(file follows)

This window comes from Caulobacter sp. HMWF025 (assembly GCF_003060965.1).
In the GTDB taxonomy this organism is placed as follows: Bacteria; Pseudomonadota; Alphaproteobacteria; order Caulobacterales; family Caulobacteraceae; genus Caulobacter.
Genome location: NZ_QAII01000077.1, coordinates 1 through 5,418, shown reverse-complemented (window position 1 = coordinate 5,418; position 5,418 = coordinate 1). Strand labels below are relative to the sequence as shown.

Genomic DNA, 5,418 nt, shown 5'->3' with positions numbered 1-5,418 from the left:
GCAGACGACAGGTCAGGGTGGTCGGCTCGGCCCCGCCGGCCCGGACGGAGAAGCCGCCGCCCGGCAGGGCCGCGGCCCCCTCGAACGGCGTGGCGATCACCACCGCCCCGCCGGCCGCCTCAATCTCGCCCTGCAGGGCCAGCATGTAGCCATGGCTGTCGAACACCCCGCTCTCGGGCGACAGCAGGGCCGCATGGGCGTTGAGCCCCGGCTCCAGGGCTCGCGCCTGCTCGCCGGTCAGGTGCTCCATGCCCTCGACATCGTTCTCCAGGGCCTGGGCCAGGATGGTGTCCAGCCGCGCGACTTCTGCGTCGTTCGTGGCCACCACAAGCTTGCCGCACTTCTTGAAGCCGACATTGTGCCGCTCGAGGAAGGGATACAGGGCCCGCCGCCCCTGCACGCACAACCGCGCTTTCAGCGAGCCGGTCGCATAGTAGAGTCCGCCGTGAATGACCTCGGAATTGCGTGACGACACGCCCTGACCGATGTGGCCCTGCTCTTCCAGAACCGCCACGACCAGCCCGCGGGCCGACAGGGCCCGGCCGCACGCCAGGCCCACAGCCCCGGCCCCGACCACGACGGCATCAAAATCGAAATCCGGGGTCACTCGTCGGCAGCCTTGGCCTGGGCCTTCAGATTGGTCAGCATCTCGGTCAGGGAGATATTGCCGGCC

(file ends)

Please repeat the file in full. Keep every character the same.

This window comes from Caulobacter sp. HMWF025 (assembly GCF_003060965.1).
In the GTDB taxonomy this organism is placed as follows: Bacteria; Pseudomonadota; Alphaproteobacteria; order Caulobacterales; family Caulobacteraceae; genus Caulobacter.
Genome location: NZ_QAII01000077.1, coordinates 1 through 5,418, shown reverse-complemented (window position 1 = coordinate 5,418; position 5,418 = coordinate 1). Strand labels below are relative to the sequence as shown.

Genomic DNA, 5,418 nt, shown 5'->3' with positions numbered 1-5,418 from the left:
GCAGACGACAGGTCAGGGTGGTCGGCTCGGCCCCGCCGGCCCGGACGGAGAAGCCGCCGCCCGGCAGGGCCGCGGCCCCCTCGAACGGCGTGGCGATCACCACCGCCCCGCCGGCCGCCTCAATCTCGCCCTGCAGGGCCAGCATGTAGCCATGGCTGTCGAACACCCCGCTCTCGGGCGACAGCAGGGCCGCATGGGCGTTGAGCCCCGGCTCCAGGGCTCGCGCCTGCTCGCCGGTCAGGTGCTCCATGCCCTCGACATCGTTCTCCAGGGCCTGGGCCAGGATGGTGTCCAGCCGCGCGACTTCTGCGTCGTTCGTGGCCACCACAAGCTTGCCGCACTTCTTGAAGCCGACATTGTGCCGCTCGAGGAAGGGATACAGGGCCCGCCGCCCCTGCACGCACAACCGCGCTTTCAGCGAGCCGGTCGCATAGTAGAGTCCGCCGTGAATGACCTCGGAATTGCGTGACGACACGCCCTGACCGATGTGGCCCTGCTCTTCCAGAACCGCCACGACCAGCCCGCGGGCCGACAGGGCCCGGCCGCACGCCAGGCCCACAGCCCCGGCCCCGACCACGACGGCATCAAAATCGAAATCCGGGGTCACTCGTCGGCAGCCTTGGCCTGGGCCTTCAGATTGGTCAGCATCTCGGTCAGGGAGATATTGCCGGCC